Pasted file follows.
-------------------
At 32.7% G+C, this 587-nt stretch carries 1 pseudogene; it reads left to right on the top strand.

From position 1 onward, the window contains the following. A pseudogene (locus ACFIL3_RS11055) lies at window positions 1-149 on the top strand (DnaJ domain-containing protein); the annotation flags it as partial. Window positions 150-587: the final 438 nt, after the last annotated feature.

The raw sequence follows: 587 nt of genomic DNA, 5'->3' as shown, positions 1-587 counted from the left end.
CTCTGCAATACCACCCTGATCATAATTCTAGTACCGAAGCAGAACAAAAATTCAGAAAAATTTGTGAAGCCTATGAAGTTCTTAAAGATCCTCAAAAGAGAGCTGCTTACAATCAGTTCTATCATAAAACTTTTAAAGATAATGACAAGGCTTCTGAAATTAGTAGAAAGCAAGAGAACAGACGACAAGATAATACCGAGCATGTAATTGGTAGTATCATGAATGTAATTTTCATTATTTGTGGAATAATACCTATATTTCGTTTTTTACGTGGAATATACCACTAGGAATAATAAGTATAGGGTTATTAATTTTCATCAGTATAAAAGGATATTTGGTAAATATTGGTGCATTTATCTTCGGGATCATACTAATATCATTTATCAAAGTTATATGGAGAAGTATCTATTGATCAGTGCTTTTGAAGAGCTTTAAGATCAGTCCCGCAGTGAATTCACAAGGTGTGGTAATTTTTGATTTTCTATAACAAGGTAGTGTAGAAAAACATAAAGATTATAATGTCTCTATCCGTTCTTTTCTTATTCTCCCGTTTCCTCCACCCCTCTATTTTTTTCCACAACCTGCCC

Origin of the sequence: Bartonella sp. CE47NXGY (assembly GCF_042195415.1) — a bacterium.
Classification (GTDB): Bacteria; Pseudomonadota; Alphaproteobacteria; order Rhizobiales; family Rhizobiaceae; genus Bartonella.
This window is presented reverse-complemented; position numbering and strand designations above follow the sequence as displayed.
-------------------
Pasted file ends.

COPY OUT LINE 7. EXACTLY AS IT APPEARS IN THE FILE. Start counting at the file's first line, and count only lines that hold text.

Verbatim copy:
This window is presented reverse-complemented; position numbering and strand designations above follow the sequence as displayed.